Israelis less inclined to buy housing

The proportion of Israelis considering buying a home in the next six months fell in November for the second consecutive month.

December 7, 2010 22:43
1 minute read.
Israelis less inclined to buy housing

arnstein house 298 88. (photo credit: courtesy of Arnstein family)


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Although there are critics of the government’s hesitant steps to restrain home prices, they are showing to have an effect on the proportion of Israelis who are considering buying a home over the coming six months, according to the Israel Consumer Confidence Index, compiled by Globes Research and PwC Israel.

The Index showed that the proportion of Israelis considering buying a home in the next six months fell in November for the second consecutive month. The number of respondents who said that they were considering buying a home in the next six months fell by 9 percent in November to 9.1% – the lowest level since July, and the first time in recent months that the proportion has fallen below 10%. In general, July is the baseline for most variables covered by the current Consumer Confidence Index. July, as November, was characterized by the introduction of measures by the government and the Bank of Israel to restrain the housing market, such as tighter restrictions on mortgage financing.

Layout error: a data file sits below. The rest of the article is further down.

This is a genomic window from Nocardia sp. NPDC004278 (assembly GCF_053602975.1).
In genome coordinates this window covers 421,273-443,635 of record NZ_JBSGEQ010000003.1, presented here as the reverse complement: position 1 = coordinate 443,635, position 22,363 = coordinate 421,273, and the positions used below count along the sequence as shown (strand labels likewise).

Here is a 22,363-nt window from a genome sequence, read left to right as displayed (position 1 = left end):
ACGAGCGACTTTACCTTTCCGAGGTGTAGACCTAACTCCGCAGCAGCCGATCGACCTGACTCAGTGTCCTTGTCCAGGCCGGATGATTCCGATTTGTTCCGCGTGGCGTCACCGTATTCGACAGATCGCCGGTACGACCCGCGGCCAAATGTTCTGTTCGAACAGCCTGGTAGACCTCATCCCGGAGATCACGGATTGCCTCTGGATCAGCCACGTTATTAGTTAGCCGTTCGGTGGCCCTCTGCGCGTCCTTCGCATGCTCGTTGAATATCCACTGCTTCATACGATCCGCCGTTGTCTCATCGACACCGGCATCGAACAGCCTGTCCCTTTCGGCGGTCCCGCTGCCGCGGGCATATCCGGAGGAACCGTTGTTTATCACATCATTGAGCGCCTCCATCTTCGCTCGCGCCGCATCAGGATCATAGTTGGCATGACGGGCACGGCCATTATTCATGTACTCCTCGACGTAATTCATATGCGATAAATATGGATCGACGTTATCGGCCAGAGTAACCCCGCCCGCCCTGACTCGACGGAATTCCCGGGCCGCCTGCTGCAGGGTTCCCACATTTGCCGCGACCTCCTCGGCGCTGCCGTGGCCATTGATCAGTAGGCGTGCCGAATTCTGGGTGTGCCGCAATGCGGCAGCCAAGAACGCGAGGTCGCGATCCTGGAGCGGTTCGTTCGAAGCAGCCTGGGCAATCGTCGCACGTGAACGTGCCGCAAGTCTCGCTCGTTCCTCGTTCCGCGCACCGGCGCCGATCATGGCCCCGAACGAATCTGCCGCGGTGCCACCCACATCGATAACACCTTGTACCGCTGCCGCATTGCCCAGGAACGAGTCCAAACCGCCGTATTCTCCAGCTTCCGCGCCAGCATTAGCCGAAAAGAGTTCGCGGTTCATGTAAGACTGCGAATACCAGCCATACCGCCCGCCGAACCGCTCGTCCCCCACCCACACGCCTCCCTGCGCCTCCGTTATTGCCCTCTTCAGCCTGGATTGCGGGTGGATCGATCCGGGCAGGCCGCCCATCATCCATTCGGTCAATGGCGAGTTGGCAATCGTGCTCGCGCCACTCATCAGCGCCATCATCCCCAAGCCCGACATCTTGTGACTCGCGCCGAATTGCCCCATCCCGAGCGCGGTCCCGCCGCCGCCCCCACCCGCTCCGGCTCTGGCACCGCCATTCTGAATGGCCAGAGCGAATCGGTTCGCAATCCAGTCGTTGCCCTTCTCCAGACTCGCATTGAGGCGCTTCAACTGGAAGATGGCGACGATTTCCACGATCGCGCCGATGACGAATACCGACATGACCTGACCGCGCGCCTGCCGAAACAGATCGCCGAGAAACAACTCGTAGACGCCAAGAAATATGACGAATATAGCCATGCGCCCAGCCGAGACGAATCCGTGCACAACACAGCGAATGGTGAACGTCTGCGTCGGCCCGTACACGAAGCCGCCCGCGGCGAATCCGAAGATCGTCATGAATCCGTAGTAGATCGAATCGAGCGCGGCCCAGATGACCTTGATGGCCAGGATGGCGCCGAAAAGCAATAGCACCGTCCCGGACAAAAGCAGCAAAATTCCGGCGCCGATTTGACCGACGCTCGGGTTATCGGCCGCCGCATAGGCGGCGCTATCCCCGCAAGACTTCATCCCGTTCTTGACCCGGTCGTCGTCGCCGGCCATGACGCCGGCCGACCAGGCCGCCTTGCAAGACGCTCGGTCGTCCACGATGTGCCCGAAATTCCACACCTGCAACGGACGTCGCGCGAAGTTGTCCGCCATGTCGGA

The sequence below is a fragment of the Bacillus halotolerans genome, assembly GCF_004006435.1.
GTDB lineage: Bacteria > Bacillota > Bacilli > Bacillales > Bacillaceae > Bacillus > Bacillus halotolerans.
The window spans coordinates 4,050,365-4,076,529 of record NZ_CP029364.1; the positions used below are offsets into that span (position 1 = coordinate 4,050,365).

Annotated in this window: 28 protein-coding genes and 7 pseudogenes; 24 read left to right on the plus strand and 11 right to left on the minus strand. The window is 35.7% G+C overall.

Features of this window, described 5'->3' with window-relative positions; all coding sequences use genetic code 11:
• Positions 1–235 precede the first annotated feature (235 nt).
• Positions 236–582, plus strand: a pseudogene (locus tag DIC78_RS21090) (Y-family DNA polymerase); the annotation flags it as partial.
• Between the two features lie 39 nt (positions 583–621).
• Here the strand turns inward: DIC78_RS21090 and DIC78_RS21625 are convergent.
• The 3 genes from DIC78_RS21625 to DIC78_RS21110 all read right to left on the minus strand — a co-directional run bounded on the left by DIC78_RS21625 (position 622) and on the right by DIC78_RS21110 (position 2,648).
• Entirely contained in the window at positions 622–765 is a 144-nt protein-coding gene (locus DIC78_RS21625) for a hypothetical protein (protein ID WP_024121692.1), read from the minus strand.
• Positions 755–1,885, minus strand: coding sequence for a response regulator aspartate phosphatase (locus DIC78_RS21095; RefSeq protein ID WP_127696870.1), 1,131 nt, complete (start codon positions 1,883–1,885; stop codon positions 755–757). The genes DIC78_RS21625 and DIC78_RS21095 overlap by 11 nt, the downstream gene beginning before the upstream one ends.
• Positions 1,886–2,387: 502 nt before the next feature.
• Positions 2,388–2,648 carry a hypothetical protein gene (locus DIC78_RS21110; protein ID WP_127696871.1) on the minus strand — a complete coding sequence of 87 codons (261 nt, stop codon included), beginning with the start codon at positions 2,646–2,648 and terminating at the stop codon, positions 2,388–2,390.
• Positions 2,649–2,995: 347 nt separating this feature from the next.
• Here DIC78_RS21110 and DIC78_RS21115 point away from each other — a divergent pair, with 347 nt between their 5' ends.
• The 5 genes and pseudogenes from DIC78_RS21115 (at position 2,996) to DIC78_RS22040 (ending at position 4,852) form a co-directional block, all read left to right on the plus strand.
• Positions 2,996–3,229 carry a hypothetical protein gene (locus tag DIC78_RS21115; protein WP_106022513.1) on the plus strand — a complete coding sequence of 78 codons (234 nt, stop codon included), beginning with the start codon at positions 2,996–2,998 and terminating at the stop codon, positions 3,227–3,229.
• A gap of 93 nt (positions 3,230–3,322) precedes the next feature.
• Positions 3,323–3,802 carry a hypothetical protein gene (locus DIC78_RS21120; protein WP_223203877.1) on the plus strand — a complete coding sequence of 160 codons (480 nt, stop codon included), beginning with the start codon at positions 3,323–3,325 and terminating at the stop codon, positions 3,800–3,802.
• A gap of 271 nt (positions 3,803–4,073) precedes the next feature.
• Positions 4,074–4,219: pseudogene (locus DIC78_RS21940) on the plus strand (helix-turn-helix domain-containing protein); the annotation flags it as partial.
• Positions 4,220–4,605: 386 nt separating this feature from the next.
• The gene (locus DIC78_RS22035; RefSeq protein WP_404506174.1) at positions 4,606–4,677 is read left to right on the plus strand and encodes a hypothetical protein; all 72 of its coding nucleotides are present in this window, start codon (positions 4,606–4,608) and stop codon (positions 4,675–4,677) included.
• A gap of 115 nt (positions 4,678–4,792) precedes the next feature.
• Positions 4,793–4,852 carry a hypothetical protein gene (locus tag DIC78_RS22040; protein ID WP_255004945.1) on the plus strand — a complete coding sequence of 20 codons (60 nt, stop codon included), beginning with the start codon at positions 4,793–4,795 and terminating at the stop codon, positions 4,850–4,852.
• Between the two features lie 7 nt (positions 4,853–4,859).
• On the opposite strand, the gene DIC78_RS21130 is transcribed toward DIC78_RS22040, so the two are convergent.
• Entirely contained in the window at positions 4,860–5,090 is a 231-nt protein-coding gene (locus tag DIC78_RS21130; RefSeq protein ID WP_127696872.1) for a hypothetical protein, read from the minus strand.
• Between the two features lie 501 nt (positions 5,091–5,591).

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The three-month moving average of the willingness to buy a home also fell, although it was still above 10% in November. The public’s caution is reflected in every measure examined, including the willingness to buy both new and second-hand homes.

For the first time since April, the public’s willingness to buy a new home plummeted 38.5% in November, suggesting that prices have reached such a level that even the rich are foregoing the purchase of an apartment for now. The number of respondents sitting on the fence about buying a home nearly doubled to 4.8%, an all-time high. A similar proportion of fence-sitters was recorded in 2006, when the proportion of the public considering buying a home was significantly lower.

This week, the Central Bureau of Statistics reported 9,027 housing starts in the third quarter of 2010, fewer than in both the preceding quarter and the corresponding quarter of last year. A comparison of housing starts with the moving average of the willingness to buy a home indicates a direct correlation through the first half of the year, although it should be noted that housing starts data is published after a lag and only once every quarter.

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